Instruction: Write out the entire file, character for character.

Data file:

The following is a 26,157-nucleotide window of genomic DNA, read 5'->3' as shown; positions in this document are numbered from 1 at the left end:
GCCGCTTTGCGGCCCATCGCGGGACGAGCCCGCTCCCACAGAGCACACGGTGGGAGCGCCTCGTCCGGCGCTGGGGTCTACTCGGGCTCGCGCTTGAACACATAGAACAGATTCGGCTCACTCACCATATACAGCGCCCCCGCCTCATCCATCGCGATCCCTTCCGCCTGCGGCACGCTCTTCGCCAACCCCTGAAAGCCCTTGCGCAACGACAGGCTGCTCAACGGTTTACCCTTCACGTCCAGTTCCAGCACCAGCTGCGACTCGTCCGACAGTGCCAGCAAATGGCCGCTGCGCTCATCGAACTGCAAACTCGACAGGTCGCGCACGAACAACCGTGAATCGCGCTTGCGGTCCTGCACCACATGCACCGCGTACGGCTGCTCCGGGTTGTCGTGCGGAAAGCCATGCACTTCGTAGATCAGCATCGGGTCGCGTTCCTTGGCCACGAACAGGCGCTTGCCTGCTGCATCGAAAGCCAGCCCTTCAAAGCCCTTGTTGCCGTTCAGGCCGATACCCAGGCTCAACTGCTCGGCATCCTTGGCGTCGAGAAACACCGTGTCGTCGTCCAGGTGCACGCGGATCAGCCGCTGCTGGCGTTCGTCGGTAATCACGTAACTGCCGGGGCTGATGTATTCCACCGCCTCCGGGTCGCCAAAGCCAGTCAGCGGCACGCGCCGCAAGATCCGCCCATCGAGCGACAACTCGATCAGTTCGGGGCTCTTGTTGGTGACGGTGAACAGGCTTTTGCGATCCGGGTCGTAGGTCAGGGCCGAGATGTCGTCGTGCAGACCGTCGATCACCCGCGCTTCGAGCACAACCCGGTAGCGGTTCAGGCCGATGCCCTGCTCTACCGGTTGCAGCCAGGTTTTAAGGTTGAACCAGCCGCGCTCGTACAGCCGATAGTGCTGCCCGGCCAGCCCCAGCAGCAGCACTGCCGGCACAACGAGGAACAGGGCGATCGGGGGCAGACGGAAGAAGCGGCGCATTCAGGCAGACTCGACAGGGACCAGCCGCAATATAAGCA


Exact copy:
The following is a 26,157-nucleotide window of genomic DNA, read 5'->3' as shown; positions in this document are numbered from 1 at the left end:
GCCGCTTTGCGGCCCATCGCGGGACGAGCCCGCTCCCACAGAGCACACGGTGGGAGCGCCTCGTCCGGCGCTGGGGTCTACTCGGGCTCGCGCTTGAACACATAGAACAGATTCGGCTCACTCACCATATACAGCGCCCCCGCCTCATCCATCGCGATCCCTTCCGCCTGCGGCACGCTCTTCGCCAACCCCTGAAAGCCCTTGCGCAACGACAGGCTGCTCAACGGTTTACCCTTCACGTCCAGTTCCAGCACCAGCTGCGACTCGTCCGACAGTGCCAGCAAATGGCCGCTGCGCTCATCGAACTGCAAACTCGACAGGTCGCGCACGAACAACCGTGAATCGCGCTTGCGGTCCTGCACCACATGCACCGCGTACGGCTGCTCCGGGTTGTCGTGCGGAAAGCCATGCACTTCGTAGATCAGCATCGGGTCGCGTTCCTTGGCCACGAACAGGCGCTTGCCTGCTGCATCGAAAGCCAGCCCTTCAAAGCCCTTGTTGCCGTTCAGGCCGATACCCAGGCTCAACTGCTCGGCATCCTTGGCGTCGAGAAACACCGTGTCGTCGTCCAGGTGCACGCGGATCAGCCGCTGCTGGCGTTCGTCGGTAATCACGTAACTGCCGGGGCTGATGTATTCCACCGCCTCCGGGTCGCCAAAGCCAGTCAGCGGCACGCGCCGCAAGATCCGCCCATCGAGCGACAACTCGATCAGTTCGGGGCTCTTGTTGGTGACGGTGAACAGGCTTTTGCGATCCGGGTCGTAGGTCAGGGCCGAGATGTCGTCGTGCAGACCGTCGATCACCCGCGCTTCGAGCACAACCCGGTAGCGGTTCAGGCCGATGCCCTGCTCTACCGGTTGCAGCCAGGTTTTAAGGTTGAACCAGCCGCGCTCGTACAGCCGATAGTGCTGCCCGGCCAGCCCCAGCAGCAGCACTGCCGGCACAACGAGGAACAGGGCGATCGGGGGCAGACGGAAGAAGCGGCGCATTCAGGCAGACTCGACAGGGACCAGCCGCAATATAAGCA